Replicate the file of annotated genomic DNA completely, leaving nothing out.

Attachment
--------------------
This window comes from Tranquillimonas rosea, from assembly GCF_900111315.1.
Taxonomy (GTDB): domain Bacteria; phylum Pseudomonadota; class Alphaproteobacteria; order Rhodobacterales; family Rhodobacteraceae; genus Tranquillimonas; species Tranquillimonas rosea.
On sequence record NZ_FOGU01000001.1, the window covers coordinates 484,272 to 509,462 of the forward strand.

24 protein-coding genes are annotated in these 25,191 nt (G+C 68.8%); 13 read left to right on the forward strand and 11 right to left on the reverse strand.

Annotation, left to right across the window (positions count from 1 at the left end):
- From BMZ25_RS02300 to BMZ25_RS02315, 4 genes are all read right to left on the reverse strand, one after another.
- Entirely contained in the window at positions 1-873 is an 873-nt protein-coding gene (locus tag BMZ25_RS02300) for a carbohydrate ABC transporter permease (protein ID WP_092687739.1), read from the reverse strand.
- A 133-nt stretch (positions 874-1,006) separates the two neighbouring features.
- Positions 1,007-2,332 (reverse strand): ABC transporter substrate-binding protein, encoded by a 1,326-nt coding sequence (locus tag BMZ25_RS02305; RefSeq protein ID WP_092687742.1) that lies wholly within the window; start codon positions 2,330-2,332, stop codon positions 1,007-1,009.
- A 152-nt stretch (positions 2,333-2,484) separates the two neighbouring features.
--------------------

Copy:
This window comes from Tranquillimonas rosea, from assembly GCF_900111315.1.
Taxonomy (GTDB): domain Bacteria; phylum Pseudomonadota; class Alphaproteobacteria; order Rhodobacterales; family Rhodobacteraceae; genus Tranquillimonas; species Tranquillimonas rosea.
On sequence record NZ_FOGU01000001.1, the window covers coordinates 484,272 to 509,462 of the forward strand.

24 protein-coding genes are annotated in these 25,191 nt (G+C 68.8%); 13 read left to right on the forward strand and 11 right to left on the reverse strand.

Annotation, left to right across the window (positions count from 1 at the left end):
- From BMZ25_RS02300 to BMZ25_RS02315, 4 genes are all read right to left on the reverse strand, one after another.
- Entirely contained in the window at positions 1-873 is an 873-nt protein-coding gene (locus tag BMZ25_RS02300) for a carbohydrate ABC transporter permease (protein ID WP_092687739.1), read from the reverse strand.
- A 133-nt stretch (positions 874-1,006) separates the two neighbouring features.
- Positions 1,007-2,332 (reverse strand): ABC transporter substrate-binding protein, encoded by a 1,326-nt coding sequence (locus tag BMZ25_RS02305; RefSeq protein ID WP_092687742.1) that lies wholly within the window; start codon positions 2,330-2,332, stop codon positions 1,007-1,009.
- A 152-nt stretch (positions 2,333-2,484) separates the two neighbouring features.